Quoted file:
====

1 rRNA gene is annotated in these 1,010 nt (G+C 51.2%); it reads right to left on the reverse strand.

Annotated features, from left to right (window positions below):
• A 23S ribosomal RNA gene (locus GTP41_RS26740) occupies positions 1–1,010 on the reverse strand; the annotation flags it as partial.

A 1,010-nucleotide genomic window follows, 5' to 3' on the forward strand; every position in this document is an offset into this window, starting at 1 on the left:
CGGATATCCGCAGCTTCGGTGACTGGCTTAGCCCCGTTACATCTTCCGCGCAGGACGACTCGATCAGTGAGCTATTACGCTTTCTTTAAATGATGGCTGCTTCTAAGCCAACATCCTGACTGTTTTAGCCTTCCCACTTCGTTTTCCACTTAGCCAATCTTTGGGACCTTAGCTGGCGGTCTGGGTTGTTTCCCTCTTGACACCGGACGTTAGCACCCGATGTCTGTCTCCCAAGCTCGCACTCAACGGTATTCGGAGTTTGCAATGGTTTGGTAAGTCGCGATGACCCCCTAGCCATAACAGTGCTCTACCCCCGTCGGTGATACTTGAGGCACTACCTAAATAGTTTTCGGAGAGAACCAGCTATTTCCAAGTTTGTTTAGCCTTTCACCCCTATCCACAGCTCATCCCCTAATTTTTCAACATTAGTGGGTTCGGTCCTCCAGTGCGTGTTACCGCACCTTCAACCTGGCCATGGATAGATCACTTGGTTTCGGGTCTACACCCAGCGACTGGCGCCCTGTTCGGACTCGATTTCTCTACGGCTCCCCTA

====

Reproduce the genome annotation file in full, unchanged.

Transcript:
1 rRNA gene is annotated in these 1,010 nt (G+C 51.2%); it reads right to left on the reverse strand.

Annotated features, from left to right (window positions below):
• A 23S ribosomal RNA gene (locus GTP41_RS26740) occupies positions 1–1,010 on the reverse strand; the annotation flags it as partial.

A 1,010-nucleotide genomic window follows, 5' to 3' on the forward strand; every position in this document is an offset into this window, starting at 1 on the left:
CGGATATCCGCAGCTTCGGTGACTGGCTTAGCCCCGTTACATCTTCCGCGCAGGACGACTCGATCAGTGAGCTATTACGCTTTCTTTAAATGATGGCTGCTTCTAAGCCAACATCCTGACTGTTTTAGCCTTCCCACTTCGTTTTCCACTTAGCCAATCTTTGGGACCTTAGCTGGCGGTCTGGGTTGTTTCCCTCTTGACACCGGACGTTAGCACCCGATGTCTGTCTCCCAAGCTCGCACTCAACGGTATTCGGAGTTTGCAATGGTTTGGTAAGTCGCGATGACCCCCTAGCCATAACAGTGCTCTACCCCCGTCGGTGATACTTGAGGCACTACCTAAATAGTTTTCGGAGAGAACCAGCTATTTCCAAGTTTGTTTAGCCTTTCACCCCTATCCACAGCTCATCCCCTAATTTTTCAACATTAGTGGGTTCGGTCCTCCAGTGCGTGTTACCGCACCTTCAACCTGGCCATGGATAGATCACTTGGTTTCGGGTCTACACCCAGCGACTGGCGCCCTGTTCGGACTCGATTTCTCTACGGCTCCCCTA